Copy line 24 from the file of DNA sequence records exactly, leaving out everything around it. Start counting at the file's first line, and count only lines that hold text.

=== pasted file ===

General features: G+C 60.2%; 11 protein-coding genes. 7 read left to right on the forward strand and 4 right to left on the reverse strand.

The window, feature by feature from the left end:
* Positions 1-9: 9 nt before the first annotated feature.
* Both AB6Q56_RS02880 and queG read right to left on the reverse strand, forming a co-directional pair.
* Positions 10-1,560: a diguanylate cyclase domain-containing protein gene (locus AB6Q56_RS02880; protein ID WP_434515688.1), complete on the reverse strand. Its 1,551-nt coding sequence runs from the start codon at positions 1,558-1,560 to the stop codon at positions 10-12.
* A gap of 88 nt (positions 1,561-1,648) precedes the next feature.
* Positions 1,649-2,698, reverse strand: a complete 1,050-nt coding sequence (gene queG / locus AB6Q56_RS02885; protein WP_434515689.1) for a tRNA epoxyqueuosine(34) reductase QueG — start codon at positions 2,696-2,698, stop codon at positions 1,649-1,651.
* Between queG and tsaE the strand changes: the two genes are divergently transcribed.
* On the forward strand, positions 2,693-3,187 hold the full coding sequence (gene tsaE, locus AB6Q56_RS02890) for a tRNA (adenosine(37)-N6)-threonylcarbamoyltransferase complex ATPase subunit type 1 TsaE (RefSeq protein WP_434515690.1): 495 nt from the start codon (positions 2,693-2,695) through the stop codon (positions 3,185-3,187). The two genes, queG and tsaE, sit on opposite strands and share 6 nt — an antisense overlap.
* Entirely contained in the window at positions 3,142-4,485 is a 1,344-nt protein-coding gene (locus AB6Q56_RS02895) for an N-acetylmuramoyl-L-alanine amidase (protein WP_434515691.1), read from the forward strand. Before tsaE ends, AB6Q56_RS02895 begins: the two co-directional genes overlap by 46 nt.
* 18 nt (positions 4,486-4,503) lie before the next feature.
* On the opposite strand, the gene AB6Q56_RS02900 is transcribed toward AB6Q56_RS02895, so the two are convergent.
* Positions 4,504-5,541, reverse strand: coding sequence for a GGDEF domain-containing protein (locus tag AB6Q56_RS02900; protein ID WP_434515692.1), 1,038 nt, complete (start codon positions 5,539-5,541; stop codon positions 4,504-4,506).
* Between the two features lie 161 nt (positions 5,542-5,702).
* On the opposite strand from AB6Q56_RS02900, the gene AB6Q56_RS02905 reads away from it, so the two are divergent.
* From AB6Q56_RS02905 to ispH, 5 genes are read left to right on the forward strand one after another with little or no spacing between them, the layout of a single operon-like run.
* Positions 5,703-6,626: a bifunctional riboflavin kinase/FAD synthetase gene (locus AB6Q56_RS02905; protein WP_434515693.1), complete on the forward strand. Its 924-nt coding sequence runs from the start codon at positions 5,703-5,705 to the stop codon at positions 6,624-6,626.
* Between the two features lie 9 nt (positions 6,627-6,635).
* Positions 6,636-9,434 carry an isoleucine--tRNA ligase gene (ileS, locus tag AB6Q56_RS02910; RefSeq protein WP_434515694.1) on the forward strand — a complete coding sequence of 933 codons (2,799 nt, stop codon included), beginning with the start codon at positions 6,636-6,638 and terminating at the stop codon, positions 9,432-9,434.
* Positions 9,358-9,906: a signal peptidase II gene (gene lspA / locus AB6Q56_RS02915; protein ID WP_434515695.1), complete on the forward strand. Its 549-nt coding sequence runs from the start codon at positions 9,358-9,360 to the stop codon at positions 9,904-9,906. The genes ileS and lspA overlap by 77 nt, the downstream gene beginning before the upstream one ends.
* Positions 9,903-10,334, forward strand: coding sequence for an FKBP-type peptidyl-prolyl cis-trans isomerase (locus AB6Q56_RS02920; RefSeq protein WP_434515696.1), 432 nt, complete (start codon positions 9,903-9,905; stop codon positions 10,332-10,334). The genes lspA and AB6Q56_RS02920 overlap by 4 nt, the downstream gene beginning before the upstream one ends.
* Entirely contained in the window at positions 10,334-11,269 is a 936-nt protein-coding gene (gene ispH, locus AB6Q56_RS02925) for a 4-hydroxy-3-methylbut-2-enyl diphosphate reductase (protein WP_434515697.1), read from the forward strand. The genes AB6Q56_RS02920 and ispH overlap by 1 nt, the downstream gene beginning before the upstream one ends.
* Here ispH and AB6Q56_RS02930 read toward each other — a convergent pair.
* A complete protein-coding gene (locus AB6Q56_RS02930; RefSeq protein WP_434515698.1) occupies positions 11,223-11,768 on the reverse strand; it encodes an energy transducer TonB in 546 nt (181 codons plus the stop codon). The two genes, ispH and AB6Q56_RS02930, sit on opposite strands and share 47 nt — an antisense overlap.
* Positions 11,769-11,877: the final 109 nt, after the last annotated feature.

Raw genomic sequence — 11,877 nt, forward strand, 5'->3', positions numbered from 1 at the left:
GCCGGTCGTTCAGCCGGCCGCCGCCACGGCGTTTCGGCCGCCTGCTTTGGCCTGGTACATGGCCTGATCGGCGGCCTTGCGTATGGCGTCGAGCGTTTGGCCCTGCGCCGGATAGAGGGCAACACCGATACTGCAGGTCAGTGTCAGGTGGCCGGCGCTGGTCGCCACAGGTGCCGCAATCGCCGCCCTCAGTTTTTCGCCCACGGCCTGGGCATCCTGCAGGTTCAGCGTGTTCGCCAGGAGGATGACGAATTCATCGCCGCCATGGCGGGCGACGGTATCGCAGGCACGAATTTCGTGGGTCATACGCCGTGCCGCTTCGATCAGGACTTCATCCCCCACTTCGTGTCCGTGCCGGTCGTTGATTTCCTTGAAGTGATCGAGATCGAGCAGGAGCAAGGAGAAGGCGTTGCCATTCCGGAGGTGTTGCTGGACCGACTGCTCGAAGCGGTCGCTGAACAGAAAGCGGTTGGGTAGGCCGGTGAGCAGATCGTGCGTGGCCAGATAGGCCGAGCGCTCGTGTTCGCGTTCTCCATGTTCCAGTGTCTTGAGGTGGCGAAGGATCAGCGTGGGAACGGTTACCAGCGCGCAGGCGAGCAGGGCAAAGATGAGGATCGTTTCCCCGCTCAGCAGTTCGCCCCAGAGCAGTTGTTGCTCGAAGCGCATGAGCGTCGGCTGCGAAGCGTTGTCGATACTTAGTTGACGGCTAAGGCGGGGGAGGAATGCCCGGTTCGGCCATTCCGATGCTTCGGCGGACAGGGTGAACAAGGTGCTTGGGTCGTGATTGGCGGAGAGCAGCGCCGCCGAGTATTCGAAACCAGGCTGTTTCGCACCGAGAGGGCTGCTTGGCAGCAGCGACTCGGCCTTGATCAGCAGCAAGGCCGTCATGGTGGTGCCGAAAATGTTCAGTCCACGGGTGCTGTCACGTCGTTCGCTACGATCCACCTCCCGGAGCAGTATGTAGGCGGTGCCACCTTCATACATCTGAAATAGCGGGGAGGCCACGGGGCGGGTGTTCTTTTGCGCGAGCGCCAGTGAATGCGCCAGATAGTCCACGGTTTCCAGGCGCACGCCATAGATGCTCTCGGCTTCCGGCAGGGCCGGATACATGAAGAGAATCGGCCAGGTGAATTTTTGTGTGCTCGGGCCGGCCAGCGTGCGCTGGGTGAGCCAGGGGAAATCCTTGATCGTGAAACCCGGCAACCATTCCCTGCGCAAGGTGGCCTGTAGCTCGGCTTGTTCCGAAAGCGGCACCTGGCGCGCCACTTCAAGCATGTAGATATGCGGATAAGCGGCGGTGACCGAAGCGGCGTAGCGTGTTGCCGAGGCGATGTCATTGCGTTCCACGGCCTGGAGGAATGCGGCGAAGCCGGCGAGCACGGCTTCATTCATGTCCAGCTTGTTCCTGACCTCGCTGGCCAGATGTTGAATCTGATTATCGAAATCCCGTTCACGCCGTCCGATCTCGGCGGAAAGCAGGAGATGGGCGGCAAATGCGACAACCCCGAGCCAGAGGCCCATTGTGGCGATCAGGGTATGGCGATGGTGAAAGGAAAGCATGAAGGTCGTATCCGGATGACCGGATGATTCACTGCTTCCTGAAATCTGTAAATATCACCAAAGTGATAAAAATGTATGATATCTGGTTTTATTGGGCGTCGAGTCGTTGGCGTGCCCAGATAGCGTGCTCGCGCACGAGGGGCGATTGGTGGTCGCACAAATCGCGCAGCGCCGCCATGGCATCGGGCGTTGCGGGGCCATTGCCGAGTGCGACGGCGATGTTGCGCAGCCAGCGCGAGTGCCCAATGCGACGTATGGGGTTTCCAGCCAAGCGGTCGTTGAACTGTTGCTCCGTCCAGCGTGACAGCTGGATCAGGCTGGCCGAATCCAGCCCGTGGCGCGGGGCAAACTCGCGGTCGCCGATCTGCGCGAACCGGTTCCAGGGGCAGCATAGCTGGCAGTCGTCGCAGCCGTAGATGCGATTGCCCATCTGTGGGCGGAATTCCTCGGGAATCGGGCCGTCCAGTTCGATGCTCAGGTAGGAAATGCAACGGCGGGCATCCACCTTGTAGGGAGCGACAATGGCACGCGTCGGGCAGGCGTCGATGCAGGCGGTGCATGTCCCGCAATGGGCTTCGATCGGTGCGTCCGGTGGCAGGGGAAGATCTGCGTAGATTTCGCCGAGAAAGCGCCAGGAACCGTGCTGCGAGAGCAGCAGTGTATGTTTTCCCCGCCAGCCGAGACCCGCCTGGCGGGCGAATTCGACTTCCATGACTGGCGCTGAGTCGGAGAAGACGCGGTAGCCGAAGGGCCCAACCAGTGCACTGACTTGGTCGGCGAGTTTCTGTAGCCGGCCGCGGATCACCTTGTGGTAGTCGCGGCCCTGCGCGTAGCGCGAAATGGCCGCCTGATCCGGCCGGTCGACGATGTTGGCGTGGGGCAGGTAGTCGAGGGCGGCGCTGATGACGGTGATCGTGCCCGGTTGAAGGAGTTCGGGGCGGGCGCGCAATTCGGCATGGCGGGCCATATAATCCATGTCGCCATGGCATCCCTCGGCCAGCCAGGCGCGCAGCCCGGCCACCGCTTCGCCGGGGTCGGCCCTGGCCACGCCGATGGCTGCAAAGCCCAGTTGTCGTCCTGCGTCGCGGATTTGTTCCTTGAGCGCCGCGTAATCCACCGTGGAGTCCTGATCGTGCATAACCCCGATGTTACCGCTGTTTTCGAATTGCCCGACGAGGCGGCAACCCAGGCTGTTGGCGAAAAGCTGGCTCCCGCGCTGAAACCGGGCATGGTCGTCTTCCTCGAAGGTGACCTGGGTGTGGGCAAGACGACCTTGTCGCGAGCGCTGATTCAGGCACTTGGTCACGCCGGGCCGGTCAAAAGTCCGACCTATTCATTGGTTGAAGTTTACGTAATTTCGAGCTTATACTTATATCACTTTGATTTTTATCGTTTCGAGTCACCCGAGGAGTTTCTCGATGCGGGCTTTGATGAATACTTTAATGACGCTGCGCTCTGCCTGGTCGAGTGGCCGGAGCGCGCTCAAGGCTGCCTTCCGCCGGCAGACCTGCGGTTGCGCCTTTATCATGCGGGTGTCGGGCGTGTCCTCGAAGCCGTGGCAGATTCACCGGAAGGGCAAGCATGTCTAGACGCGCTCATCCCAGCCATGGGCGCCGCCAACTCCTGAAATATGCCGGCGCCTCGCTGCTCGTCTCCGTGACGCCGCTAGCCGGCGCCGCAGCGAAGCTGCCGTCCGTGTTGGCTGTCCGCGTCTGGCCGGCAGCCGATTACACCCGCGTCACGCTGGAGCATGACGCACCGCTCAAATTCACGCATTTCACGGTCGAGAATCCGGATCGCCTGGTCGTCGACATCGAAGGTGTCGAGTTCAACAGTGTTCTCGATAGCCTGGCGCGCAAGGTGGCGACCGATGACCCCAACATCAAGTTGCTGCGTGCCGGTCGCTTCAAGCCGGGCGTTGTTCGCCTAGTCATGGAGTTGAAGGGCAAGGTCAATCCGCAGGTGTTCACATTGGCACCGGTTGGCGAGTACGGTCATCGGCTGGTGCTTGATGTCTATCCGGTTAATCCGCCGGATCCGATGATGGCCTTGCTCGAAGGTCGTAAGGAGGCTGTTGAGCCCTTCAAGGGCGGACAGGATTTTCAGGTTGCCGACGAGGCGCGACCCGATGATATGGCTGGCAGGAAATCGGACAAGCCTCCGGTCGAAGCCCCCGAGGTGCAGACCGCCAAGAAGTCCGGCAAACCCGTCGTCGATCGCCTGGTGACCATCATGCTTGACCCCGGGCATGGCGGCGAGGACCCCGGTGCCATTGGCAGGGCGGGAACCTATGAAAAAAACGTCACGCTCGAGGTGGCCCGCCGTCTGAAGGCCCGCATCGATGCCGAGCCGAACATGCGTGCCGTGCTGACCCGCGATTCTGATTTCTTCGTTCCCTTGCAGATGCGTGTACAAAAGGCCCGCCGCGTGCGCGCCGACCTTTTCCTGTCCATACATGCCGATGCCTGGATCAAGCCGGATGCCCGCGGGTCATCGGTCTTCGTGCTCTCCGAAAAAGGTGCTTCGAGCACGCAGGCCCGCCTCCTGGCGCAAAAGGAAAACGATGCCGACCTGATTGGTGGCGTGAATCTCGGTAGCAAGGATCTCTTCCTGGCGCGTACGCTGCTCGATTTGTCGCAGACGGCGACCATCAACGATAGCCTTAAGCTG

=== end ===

* A complete protein-coding gene (locus AB6Q56_RS02930; RefSeq protein WP_434515698.1) occupies positions 11,223-11,768 on the reverse strand; it encodes an energy transducer TonB in 546 nt (181 codons plus the stop codon). The two genes, ispH and AB6Q56_RS02930, sit on opposite strands and share 47 nt — an antisense overlap.